Littleton Coin Company

Top tips to fully enjoy your coin collection!

How to get more from your hobby…

As any experienced collector will tell the more you know about your coins, the more you’ll enjoy and appreciate them. Each coin series, and each issue within a series, has its own unique story to tell.

Red Book and coins - Littleton Coin Blog

Use resources like guides and books to discover interesting facts about coin dates and series.

Perhaps you own a coin from the first year of a series. Before those first coins were struck, the new series had to be approved by Congress, a design had to be chosen from various proposals, and trial strikes had to be conducted to determine the suitability of the design for coinage production. All of these behind-the-scenes procedures can be intriguing sagas…

#1 Discover the stories behind your coins

Despite the careful preparations for a new series, modifications are often made to the earliest coins. The original Lincoln cents boldly displayed designer Victor David Brenner’s V.D.B. initials on the reverse. But objections that the initials were too prominent soon brought their removal, and the original 1909 V.D.B. Lincoln cent became one of America’s most famous coins.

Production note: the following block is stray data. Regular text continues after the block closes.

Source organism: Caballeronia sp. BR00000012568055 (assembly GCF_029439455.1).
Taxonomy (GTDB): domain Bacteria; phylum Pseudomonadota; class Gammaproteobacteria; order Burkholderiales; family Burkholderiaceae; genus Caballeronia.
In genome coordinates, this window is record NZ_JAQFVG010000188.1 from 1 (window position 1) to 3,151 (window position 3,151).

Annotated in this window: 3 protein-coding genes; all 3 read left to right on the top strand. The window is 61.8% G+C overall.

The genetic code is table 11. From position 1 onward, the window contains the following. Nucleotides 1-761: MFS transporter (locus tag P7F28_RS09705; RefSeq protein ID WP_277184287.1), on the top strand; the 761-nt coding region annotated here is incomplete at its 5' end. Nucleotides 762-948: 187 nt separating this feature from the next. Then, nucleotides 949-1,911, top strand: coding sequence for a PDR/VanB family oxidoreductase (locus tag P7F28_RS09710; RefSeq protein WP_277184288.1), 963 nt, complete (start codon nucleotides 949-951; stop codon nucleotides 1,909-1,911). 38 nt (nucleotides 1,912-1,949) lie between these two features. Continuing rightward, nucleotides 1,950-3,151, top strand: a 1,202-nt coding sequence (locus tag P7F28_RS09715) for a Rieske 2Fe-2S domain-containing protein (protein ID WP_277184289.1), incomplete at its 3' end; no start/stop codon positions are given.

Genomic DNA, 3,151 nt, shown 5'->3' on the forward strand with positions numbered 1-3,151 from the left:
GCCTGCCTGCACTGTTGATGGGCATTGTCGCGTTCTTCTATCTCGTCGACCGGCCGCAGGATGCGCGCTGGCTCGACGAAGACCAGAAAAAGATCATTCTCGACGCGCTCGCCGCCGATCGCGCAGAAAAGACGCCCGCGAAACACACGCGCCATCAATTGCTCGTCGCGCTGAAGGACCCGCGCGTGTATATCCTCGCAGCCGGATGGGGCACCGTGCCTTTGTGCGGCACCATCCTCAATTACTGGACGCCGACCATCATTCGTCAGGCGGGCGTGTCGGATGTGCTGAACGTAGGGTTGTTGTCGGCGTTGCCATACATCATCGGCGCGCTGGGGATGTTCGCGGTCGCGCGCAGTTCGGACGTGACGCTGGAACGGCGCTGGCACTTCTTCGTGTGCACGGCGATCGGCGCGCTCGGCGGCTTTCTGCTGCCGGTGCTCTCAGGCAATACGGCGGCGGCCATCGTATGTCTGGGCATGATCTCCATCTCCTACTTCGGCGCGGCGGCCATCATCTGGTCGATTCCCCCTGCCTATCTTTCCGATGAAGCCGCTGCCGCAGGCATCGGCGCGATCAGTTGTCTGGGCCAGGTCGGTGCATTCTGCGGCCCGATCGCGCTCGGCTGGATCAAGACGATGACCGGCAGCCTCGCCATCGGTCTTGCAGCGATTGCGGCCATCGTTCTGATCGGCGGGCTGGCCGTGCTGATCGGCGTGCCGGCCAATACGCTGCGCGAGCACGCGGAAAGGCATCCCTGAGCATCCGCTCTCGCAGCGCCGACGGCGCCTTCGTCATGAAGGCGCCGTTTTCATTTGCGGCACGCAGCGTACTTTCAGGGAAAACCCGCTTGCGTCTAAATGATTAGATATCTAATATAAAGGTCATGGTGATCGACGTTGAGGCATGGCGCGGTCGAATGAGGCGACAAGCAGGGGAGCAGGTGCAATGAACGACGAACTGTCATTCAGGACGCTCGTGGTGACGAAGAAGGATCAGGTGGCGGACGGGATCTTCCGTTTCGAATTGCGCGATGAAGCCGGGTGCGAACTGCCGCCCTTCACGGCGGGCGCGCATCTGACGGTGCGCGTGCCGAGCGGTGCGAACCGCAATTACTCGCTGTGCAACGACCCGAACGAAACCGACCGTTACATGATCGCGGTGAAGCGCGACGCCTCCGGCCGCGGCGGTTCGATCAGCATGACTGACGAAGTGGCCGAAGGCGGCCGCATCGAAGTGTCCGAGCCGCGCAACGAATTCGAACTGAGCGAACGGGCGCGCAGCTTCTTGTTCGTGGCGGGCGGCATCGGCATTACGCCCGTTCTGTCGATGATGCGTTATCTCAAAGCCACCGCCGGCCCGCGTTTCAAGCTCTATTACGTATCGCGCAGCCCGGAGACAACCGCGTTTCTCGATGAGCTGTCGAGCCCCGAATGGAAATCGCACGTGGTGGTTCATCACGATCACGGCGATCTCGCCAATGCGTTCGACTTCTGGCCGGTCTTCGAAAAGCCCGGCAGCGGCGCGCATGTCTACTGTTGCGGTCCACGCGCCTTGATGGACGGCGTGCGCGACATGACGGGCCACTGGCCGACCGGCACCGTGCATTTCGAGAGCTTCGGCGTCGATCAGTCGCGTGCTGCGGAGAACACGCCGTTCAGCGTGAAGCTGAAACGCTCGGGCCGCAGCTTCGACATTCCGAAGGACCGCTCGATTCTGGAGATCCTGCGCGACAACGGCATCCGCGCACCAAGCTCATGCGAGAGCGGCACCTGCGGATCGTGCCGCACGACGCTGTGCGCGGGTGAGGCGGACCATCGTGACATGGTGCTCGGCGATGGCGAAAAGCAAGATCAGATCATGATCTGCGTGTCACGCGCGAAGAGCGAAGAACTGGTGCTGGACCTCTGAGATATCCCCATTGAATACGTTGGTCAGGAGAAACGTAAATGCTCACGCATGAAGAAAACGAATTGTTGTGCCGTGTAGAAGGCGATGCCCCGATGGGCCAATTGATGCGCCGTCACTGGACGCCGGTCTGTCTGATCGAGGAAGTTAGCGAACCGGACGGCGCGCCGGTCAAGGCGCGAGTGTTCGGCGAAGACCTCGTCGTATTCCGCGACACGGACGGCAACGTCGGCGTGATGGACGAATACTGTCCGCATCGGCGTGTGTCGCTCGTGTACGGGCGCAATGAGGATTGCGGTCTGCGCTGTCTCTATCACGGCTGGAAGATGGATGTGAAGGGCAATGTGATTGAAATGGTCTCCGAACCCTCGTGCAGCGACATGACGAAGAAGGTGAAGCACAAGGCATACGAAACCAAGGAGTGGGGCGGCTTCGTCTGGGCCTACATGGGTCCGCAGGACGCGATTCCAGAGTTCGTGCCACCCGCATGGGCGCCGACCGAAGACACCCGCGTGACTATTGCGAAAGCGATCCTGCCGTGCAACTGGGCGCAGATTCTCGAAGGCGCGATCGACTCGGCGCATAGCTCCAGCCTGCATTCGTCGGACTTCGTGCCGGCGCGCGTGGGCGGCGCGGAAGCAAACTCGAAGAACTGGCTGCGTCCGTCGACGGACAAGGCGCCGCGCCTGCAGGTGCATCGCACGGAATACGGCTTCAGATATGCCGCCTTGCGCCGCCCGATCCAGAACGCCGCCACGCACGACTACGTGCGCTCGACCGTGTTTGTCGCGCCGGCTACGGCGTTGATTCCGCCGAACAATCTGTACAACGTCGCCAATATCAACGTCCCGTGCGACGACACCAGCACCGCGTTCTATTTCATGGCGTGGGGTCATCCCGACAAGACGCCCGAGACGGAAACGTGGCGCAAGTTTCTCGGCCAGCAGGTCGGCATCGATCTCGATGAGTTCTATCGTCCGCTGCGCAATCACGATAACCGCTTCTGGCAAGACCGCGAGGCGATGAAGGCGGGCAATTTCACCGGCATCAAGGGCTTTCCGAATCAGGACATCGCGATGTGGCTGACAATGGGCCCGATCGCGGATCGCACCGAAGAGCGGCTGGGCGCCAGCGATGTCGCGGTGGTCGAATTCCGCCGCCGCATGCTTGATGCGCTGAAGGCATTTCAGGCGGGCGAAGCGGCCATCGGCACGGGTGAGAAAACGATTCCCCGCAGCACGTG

The first Buffalo nickels featured a bison standing on a raised mound inscribed FIVE CENTS. But the inscription wore away quickly with handling, so FIVE CENTS was placed in a protective recessed area and the prominent 1938 Variety 1 Buffalo nickel was created. The first Standing Liberty quarters in 1916 were artistically acclaimed – until criticism arose over Liberty’s exposed right breast. She was “covered up” in early 1917 and the “scandalous” Variety 1 Standing Liberty quarter was born!

#2 Learn about mintage figures and scarcity

The value of a coin is directly related to how many of the issue exist today – though popularity of the design, composition, denomination and age are also factors. A coin may be significantly scarce because it was struck in limited quantities, or because few were saved or have survived from their time of issue.

As an LCC copywriter, the first place I look to learn more about a U.S. coin I’m writing about is the latest issue of the Red Book – A Guide Book of United States Coins – which offers fast, easy access to mintage figures and relative valuations for each date, mint mark and variety in a series.